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Archive for the ‘Humor’ Category

Top Ten Uses for Extra Toilet Paper | by Linda Brendle

Published in the Rains County Leader on March 17, 2017:

Empty ShelvesI don’t mean to make light of serious circumstances, but let’s face it, some of the situations that have arisen because of the Corona Virus are hilarious. The first time I saw a Facebook post that mentioned toilet paper, I thought it was a joke. However, a day or two later, Facebook and every other social media platform was flooded with stories, pictures, and jokes about empty shelves, hoarding, and panic at the possibility of being caught short of this bathroom necessity.

Two posts in particular fired my writer’s imagination. One was a narrative of a man who was in a Walmart about forty miles from his home. He noticed a stock of toilet paper, so he texted his wife to see what kind she usually bought. When he received his instructions, he bought six cases. Another post was a picture of two men in a checkout line. One was pushing a cart loaded with a stack of toilet paper higher than his head. The other one had a case of Corona beer. The caption was something about different coping mechanisms, and though the thought was funny, it wasn’t what caught my attention. I wondered if the first man had checked with his wife about the brand of tissue and, if not, what happened when he got home. (more…)

Things I’ve Learned at the Gym | by Linda Brendle

Published in the Rains County Leader on March 3, 2020:

At the beginning of this year, I wrote a column about mine and David’s intention to begin working out at a local gym in the hope of living what’s left of our golden years in better health. In keeping with my usual serious tone, I pursued the vital question of what to wear when I worked out. I received quite a bit of input from fitness fashionistas, but I ended up going with what I had, at least in the beginning.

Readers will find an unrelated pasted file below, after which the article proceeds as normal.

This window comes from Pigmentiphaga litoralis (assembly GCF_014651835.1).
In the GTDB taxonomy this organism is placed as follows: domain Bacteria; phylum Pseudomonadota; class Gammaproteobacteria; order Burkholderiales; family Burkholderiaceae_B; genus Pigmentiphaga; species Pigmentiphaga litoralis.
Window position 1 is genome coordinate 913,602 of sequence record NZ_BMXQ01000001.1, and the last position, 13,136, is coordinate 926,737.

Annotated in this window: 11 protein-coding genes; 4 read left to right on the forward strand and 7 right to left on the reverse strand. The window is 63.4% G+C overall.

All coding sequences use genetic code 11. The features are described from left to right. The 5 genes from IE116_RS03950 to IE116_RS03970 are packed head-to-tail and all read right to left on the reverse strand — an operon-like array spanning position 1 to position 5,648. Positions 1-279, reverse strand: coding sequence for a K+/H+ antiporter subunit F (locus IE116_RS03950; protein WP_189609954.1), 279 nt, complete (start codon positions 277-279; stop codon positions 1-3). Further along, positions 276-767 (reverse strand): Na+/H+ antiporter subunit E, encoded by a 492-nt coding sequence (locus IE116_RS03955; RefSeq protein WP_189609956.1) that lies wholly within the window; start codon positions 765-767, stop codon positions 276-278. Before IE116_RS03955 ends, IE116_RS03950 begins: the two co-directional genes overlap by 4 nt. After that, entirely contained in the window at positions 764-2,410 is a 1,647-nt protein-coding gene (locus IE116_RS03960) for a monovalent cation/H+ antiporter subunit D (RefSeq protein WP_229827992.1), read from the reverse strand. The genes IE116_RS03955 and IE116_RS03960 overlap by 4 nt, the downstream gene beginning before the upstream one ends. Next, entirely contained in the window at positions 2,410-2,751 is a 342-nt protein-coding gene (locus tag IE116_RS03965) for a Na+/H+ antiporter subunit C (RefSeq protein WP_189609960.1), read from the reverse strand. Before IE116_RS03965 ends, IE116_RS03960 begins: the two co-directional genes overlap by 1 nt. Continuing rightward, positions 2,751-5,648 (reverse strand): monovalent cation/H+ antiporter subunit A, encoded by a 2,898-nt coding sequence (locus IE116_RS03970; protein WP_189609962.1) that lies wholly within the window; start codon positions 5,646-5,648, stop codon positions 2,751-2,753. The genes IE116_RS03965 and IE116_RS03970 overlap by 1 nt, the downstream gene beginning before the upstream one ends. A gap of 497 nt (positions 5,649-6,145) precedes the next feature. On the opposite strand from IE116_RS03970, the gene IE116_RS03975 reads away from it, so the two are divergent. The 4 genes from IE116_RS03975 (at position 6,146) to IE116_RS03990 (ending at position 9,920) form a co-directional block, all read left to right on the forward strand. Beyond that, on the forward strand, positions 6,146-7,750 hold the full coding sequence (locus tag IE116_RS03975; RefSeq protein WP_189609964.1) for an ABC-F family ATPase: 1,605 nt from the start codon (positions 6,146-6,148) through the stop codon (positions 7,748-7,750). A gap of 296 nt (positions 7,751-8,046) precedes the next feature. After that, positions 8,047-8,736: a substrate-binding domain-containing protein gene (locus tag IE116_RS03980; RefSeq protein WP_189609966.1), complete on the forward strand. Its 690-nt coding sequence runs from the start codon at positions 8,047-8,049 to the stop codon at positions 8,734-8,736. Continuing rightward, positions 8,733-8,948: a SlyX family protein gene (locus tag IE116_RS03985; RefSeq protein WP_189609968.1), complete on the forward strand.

HokasAfter a few weeks of faithful gym visits, along with David’s interest in the new running shoes of some friends, we went shoe shopping and rewarded ourselves with fancy new shoes that feel really good on our old feet. The next week we added new sweat pants, so now we’re somewhat color coordinated. My outfit of choice is gray shoes with salmon/pink highlights and white soles, gray pants with a white stripe, and a large pink T-shirt that hits me about mid-thigh. It’s not high fashion, but everything is comfortable – and the place we go isn’t the kind of place where people go to be seen, at least not at the time we go. I have, however, seen a few interesting people and learned some things about fitness enthusiasts. (more…)

The Call of the Wild | by Linda Brendle

Published in the Rains County Leader on February 25, 2020:

cowardly lionFirst, let me say this column is not about the Jack London novel or the new Harrison Ford movie. It’s sort of about a dog, but it mostly about me being a fraidy-cat.

This week David and I are visiting with Spike, our occasional canine son, while his people visit the Holy Land. Their flight was a late one, so the plan was for Spike to have his supper before they left and stay in the house until we arrived after Home Group was over. Then, we’d walk him one more time before bedtime.